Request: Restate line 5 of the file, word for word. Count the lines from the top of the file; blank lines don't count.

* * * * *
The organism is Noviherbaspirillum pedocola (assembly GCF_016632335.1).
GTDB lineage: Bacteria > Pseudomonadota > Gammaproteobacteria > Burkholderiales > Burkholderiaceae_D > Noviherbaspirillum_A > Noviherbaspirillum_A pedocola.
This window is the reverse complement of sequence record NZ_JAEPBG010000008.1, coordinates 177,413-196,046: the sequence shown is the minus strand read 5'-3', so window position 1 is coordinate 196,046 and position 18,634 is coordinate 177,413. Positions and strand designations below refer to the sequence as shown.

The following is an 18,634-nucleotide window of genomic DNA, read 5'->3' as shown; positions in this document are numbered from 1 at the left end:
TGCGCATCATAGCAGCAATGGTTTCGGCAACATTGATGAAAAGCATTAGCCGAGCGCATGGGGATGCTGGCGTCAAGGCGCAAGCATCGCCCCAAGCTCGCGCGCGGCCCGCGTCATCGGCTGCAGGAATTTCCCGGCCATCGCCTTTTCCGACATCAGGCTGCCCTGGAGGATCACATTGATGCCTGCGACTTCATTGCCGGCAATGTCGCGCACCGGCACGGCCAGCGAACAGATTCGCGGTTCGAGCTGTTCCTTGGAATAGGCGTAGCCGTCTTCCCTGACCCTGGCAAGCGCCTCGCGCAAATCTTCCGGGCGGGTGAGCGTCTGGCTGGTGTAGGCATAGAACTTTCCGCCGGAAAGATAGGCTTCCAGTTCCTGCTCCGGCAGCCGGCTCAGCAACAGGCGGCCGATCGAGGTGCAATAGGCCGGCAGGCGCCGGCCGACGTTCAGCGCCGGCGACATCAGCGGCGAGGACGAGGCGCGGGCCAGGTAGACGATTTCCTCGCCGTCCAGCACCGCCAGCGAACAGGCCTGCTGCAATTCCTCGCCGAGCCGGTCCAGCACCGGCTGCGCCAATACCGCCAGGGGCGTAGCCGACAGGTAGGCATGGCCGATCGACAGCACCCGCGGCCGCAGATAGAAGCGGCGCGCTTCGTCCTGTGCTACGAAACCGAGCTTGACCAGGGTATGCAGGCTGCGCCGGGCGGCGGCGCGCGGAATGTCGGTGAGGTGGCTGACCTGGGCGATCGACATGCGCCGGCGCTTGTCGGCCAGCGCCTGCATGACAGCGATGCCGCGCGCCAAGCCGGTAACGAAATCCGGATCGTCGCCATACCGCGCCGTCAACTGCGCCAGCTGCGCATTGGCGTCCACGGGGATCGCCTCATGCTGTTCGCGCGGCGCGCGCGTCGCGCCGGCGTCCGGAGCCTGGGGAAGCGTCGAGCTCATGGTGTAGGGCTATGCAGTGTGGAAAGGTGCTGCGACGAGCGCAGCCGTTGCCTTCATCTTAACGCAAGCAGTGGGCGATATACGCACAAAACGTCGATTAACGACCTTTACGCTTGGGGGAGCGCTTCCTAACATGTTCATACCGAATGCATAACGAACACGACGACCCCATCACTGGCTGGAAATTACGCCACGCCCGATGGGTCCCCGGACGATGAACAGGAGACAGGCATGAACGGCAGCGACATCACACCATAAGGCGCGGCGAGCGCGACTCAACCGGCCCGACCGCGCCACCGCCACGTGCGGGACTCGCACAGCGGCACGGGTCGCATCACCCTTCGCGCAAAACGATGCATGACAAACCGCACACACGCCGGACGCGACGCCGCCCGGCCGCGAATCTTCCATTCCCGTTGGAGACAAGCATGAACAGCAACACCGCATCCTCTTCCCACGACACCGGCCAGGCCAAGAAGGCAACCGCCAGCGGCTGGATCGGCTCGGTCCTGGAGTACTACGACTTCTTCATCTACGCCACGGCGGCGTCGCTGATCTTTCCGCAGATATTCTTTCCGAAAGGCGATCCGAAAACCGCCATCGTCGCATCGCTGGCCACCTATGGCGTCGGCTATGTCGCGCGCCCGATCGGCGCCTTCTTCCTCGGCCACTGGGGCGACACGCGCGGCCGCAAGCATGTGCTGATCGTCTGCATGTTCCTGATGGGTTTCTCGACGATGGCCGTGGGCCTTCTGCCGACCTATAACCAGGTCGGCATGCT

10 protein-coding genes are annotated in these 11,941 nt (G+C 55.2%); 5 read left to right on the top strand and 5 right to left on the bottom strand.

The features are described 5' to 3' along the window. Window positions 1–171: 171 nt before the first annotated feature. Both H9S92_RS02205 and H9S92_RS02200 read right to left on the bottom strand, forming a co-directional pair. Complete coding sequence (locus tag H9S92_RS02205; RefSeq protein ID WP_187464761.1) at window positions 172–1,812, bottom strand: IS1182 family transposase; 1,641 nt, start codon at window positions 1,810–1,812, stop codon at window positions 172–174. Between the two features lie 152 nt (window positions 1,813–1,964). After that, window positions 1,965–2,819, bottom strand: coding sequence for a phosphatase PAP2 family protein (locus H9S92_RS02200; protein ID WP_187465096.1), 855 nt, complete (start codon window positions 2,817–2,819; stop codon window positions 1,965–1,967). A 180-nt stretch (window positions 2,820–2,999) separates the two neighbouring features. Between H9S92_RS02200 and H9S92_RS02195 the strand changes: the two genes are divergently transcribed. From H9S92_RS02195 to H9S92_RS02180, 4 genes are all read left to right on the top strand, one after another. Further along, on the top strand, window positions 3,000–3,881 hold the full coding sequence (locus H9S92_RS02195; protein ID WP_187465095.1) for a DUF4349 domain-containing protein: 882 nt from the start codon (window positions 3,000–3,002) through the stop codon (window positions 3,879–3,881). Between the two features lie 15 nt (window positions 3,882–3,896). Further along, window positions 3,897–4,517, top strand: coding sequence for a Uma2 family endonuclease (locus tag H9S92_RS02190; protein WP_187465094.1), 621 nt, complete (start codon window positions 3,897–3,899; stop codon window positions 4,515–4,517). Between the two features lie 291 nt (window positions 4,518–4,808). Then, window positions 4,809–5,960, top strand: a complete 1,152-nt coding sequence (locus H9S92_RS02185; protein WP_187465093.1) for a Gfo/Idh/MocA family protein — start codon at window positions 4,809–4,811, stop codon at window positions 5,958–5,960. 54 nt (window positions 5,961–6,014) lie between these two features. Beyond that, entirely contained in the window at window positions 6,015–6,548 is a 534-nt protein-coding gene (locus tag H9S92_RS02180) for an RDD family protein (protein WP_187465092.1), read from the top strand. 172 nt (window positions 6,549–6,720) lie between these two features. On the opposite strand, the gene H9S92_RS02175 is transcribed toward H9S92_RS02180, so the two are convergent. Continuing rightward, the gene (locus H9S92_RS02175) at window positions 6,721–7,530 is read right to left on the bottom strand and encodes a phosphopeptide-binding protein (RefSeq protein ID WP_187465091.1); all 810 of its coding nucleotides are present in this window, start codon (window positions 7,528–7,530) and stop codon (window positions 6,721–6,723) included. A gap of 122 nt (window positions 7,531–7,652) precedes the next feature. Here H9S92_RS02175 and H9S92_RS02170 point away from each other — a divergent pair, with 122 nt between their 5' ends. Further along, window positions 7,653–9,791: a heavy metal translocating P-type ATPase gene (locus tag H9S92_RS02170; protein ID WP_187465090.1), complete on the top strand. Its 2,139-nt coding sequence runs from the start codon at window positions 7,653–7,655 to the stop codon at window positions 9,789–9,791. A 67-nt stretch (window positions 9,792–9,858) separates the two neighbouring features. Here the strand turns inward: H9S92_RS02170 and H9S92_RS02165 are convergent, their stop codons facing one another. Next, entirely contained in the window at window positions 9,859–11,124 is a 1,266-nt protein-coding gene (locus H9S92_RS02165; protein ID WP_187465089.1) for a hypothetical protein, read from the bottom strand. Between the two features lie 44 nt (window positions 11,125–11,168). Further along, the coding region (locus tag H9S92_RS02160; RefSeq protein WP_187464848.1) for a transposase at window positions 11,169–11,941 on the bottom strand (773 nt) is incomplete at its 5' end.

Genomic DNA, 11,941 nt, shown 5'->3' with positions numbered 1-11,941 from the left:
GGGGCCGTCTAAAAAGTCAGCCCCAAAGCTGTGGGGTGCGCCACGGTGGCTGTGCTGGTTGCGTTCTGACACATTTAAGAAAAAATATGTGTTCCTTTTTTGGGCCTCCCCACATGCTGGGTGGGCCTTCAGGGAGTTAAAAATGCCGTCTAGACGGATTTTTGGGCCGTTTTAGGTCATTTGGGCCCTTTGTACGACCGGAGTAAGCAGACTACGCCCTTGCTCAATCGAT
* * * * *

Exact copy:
TGCGCATCATAGCAGCAATGGTTTCGGCAACATTGATGAAAAGCATTAGCCGAGCGCATGGGGATGCTGGCGTCAAGGCGCAAGCATCGCCCCAAGCTCGCGCGCGGCCCGCGTCATCGGCTGCAGGAATTTCCCGGCCATCGCCTTTTCCGACATCAGGCTGCCCTGGAGGATCACATTGATGCCTGCGACTTCATTGCCGGCAATGTCGCGCACCGGCACGGCCAGCGAACAGATTCGCGGTTCGAGCTGTTCCTTGGAATAGGCGTAGCCGTCTTCCCTGACCCTGGCAAGCGCCTCGCGCAAATCTTCCGGGCGGGTGAGCGTCTGGCTGGTGTAGGCATAGAACTTTCCGCCGGAAAGATAGGCTTCCAGTTCCTGCTCCGGCAGCCGGCTCAGCAACAGGCGGCCGATCGAGGTGCAATAGGCCGGCAGGCGCCGGCCGACGTTCAGCGCCGGCGACATCAGCGGCGAGGACGAGGCGCGGGCCAGGTAGACGATTTCCTCGCCGTCCAGCACCGCCAGCGAACAGGCCTGCTGCAATTCCTCGCCGAGCCGGTCCAGCACCGGCTGCGCCAATACCGCCAGGGGCGTAGCCGACAGGTAGGCATGGCCGATCGACAGCACCCGCGGCCGCAGATAGAAGCGGCGCGCTTCGTCCTGTGCTACGAAACCGAGCTTGACCAGGGTATGCAGGCTGCGCCGGGCGGCGGCGCGCGGAATGTCGGTGAGGTGGCTGACCTGGGCGATCGACATGCGCCGGCGCTTGTCGGCCAGCGCCTGCATGACAGCGATGCCGCGCGCCAAGCCGGTAACGAAATCCGGATCGTCGCCATACCGCGCCGTCAACTGCGCCAGCTGCGCATTGGCGTCCACGGGGATCGCCTCATGCTGTTCGCGCGGCGCGCGCGTCGCGCCGGCGTCCGGAGCCTGGGGAAGCGTCGAGCTCATGGTGTAGGGCTATGCAGTGTGGAAAGGTGCTGCGACGAGCGCAGCCGTTGCCTTCATCTTAACGCAAGCAGTGGGCGATATACGCACAAAACGTCGATTAACGACCTTTACGCTTGGGGGAGCGCTTCCTAACATGTTCATACCGAATGCATAACGAACACGACGACCCCATCACTGGCTGGAAATTACGCCACGCCCGATGGGTCCCCGGACGATGAACAGGAGACAGGCATGAACGGCAGCGACATCACACCATAAGGCGCGGCGAGCGCGACTCAACCGGCCCGACCGCGCCACCGCCACGTGCGGGACTCGCACAGCGGCACGGGTCGCATCACCCTTCGCGCAAAACGATGCATGACAAACCGCACACACGCCGGACGCGACGCCGCCCGGCCGCGAATCTTCCATTCCCGTTGGAGACAAGCATGAACAGCAACACCGCATCCTCTTCCCACGACACCGGCCAGGCCAAGAAGGCAACCGCCAGCGGCTGGATCGGCTCGGTCCTGGAGTACTACGACTTCTTCATCTACGCCACGGCGGCGTCGCTGATCTTTCCGCAGATATTCTTTCCGAAAGGCGATCCGAAAACCGCCATCGTCGCATCGCTGGCCACCTATGGCGTCGGCTATGTCGCGCGCCCGATCGGCGCCTTCTTCCTCGGCCACTGGGGCGACACGCGCGGCCGCAAGCATGTGCTGATCGTCTGCATGTTCCTGATGGGTTTCTCGACGATGGCCGTGGGCCTTCTGCCGACCTATAACCAGGTCGGCATGCT